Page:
In April 1917 when the U.S. declared war, Scott and Pershing both wanted Indian soldiers on the Mexican border to free up soldiers for the front. Others didn’t know if Indians could be trusted. Cubbison Scott and Pershing ended the argument when they said “we need ’em” and then proceeded to integrate Native American soldiers into the U.S. Army.
“This is a huge paradigm shift in our culture,” Cubbison said. “This was the first time the Army incorporated non-whites into the Army — mainly because of Hugh Scott.”
One complication at the time was the draft, which was still law at the time. Cubbison said the federal government did “what it often does,” which was put the burden on counties, telling the counties to figure out whether they should draft Native Americans or not. Some counties did, some didn’t, and the U.S. ended up with about 12,500 active-duty Native American servicemen — mostly in the Army, but some in the Navy.
Cubbison said Native Americans made top-notch soldiers as Scott and Pershing had predicted.
“Also, their languages came in handy,” he said, noting the first code talkers were some Choctaw Indians. For instance, the Choctaw had no word for “machine gun,” so they would come up with their own words for it and thus make up their own code.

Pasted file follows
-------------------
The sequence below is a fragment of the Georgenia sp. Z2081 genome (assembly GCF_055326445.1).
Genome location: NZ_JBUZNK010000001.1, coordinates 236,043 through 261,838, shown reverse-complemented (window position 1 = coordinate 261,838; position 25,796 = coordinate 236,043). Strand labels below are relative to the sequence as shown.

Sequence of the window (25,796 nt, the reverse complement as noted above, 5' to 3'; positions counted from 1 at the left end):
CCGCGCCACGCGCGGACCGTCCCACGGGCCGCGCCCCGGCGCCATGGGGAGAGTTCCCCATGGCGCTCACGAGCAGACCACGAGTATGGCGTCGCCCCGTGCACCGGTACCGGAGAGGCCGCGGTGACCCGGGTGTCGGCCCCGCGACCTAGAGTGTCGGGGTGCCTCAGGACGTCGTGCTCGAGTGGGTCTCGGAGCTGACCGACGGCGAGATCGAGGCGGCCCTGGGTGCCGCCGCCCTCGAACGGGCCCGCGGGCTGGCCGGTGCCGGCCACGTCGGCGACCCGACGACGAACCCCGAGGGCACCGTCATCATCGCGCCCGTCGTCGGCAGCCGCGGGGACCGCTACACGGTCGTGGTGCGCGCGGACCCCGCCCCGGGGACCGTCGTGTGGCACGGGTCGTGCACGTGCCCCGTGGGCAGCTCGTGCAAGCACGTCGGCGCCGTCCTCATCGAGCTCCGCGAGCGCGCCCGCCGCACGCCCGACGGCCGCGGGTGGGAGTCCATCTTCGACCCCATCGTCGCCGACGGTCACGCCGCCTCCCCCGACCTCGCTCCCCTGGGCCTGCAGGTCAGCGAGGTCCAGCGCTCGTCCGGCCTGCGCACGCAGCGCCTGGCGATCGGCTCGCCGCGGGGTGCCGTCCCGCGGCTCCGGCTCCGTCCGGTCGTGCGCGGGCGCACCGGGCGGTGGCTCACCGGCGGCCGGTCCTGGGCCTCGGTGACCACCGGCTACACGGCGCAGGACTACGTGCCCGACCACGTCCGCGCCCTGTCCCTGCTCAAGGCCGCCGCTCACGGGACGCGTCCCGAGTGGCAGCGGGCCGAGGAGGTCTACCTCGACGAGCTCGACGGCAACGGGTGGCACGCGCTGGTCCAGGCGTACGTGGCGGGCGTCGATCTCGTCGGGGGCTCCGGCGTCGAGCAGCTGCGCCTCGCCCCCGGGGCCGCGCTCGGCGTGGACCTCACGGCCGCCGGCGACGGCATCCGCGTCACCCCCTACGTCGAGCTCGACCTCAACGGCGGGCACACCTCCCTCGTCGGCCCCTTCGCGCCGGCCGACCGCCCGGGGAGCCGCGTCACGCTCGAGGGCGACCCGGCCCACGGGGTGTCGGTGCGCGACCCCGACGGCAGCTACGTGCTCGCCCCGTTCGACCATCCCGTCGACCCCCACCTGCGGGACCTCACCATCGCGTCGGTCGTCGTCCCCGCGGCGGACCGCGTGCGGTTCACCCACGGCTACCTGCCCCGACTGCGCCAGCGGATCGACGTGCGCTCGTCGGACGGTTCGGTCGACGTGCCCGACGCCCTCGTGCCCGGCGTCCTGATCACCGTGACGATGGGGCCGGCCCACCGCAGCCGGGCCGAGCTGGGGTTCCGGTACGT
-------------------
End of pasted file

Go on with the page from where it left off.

Cubbison noted Germans were also terrified of Native Americans, having received much of their information from pulp fiction. American commanders would often advertise that they had Native Americans among them, convincing terrified Germans that all manner of horror and scalpings were in store.
Wyoming Indian Cpl. Thomas Saunders, for instance, was able to capture 63 Germans with the assistance of just one other soldier after the men had cut their way through barbed wire to a village. Saunders received the Distinguished Service Cross for his efforts.
Cubbison said Saunders was the most highly decorated Wyoming soldier in World War I. Saunders was also one of the six pall bearers for the Unknown Soldier. Saunders was discharged from the service in 1939, then worked for the Corps of Engineers during World War II.
Cubbison lamented that historians have not had much success so far in tracing Wyoming Indians in the military — in fact, they have only four names.
In addition to Saunders, Wyoming Native Americans in World War I include Roy Shade Large, who is buried in Wheatland Cemetery; Pvt. Arthur B. Ried, 13th Field Artillery, 4th Division, a Navajo who enlisted in Sheridan; and Pvt. John Washakie, a grandson of Chief Washakie, born July 19, 1899, at Fort Washakie on the Wind River Indian Reservation.
“We need to do more research,” Cubbison said. “I’m sure there are more than four men from this state.”
He expressed envy at the great book of Native American doughboys that North Dakota has compiled.
Cubbison’s presentation concluded with two acts of Congress: “an act granting citizenship to certain Indians” in 1919, which granted citizenship to all Native American veterans of World War I, and the Indian Citizenship Act of 1924, aka the Snyder Act, which granted full U.S. citizenship to all the indigenous peoples of the U.S.
“Indian suffrage happened because of people like Corporal Saunders,” Cubbison said.